All these statements – and many others – relate to the period preceding the documented coupling of October 1917. Eliot’s willing collusion and its mercenary nature are never even debated. Why question them? Both are presented as self-evident: there is ‘a hint of blackmail in Eliot’s asking Russell to get him lecturing work’ (p 149). Within a page the hint hardens into a threat. ‘Vivien’s “allowance” must continue if Bertie wished to enjoy her favours’ (p 150). ‘There was an element of homosexuality by proxy in the way in which Eliot offered Vivien to Russell’ (p 193). Russell ‘served his purpose in Eliots ascent of the literary ladder’ (p 226). One of Seymour-Jones’s whimsical idees fixes is that Eliot could achieve nothing on his own. Another is her confident intimacy with the unknowable depths of Eliot’s mind. ‘Eliot’s conscience tormented him. He could not repress the knowledge that… Vivien’s affair with Russell… had in fact been one in which he had knowingly colluded in order to further his career, relieve himself of conjugal responsibilities, and to gain financial advantage’(p 366).

It is shocking to find a biographer indulging in unrestrained fantasy, presented as fact, to such an extent. A comparable farrago of nonsense bolsters Eliot’s alleged liaison with Mary Hutchinson. It is based on two documented facts. On 4 March 1919 Eliot wrote:

Dear Mary,
Vivien says she is lunching with you on Thursday. Won’t you come on later (at 5.45) and dance at a place near Baker Street. They teach the new dances and steps, which I don’t know and want to learn. I hope you won’t mind my being rather out of date. It is over by half past seven, and we could dine afterwards. I think it would be rather fun, and the people ought to be a source of amusement. Do come.
Sincerely,
T.S.E.

The second documented fact is that Mary invited Eliot, without Vivienne, to spend Whitsun at Wittering, her place by the sea, and Eliot accepted in a letter of 16 May. In 1919 Whitsunday fell on 8 June. A subsequent letter of thanks is dated 15 June, and the occasion is referred to in a letter to Eliot’s friend Eleanor Hinkley, dated 17 June 1919. Vivienne knew about the invitation and refers to it in an unpublished letter to Mary, which Seymour-Jones embellishes with a meaningful flourish – ‘ “So Tom is coming to you at Whitsun!” Vivien remarked with surprise’ (p 243). In fact, the invitation was originally made on Vivienne’s suggestion in a letter to Mary on 10 May 1919 (Letters, p 292) – a detail Seymour-Jones fails to mention.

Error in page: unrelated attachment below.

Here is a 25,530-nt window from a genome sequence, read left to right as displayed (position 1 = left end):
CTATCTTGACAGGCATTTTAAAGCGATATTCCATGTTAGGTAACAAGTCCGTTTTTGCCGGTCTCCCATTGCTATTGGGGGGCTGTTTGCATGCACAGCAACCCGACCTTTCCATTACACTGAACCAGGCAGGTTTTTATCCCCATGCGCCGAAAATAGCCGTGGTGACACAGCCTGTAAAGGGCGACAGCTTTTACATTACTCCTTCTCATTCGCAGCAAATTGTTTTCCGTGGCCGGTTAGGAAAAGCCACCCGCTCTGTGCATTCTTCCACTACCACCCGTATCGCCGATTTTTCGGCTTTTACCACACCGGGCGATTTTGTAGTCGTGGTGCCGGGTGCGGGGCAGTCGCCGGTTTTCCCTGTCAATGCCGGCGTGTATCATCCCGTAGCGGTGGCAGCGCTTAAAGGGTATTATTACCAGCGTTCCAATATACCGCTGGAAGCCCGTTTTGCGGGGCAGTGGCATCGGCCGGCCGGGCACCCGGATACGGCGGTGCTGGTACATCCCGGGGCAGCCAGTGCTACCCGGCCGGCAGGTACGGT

Seymour-Jones confidently sets the scene for a flirtation and seduction in numerous statements comparable to the Russell allegations above: ‘In this new threesome Vivien was to be the dupe’ (p 227). She runs them in tandem with other allegations of a liaison with Brigit Patmore: ‘Perhaps Vivien was unaware that Tom was himself writing to Brigit, arranging discreet dinners with her while Vivien was at Marlow’ (p 241). (Eliot had one dinner with Brigit. Two years later he couldn’t even remember how to spell her name.) ‘While it amused Tom to flirt with Brigit, Mary was the bigger prize In part it was revenge on Vivien for her liaison with Russell… Part of the excitement of these illicit encounters lay also in deceiving his wife’ (p 242).

As usual, chronological shuffling supports these fantasies. The last sentence continues: ‘Mary was a willing partner in the game of love. Soon she began inviting Eliot to parties alone.’ This is illustrated by one invitation – undated in the text – of 4 June 1917, two years previously. The unacknowledged time-lag allows Seymour-Jones to escalate her allegations: ‘Vivienne was unaware of the number of secret meetings which took place between her husband and Mary’ (p 243). After the Whitsun weekend 8 June 1919, ‘rumours about Tom and Mary were now flying around Bloomsbury’, says Seymour-Jones (p 245) – an assertion supported by a quotation from Virginia Woolf’s diary in which she and Ottoline Morrell, in Woolf’s words, ‘investigated the case of Mary Hutch & Eliot’. However, Woolf’s diary-entry is dated, in Seymour-Jones’s text, 19 May 1919, three weeks before Whitsun weekend. The entry was actually made on 16 May, the date on which Eliot was accepted Mary’s invitation. It can hardly refer to the supposed seduction of 8 June.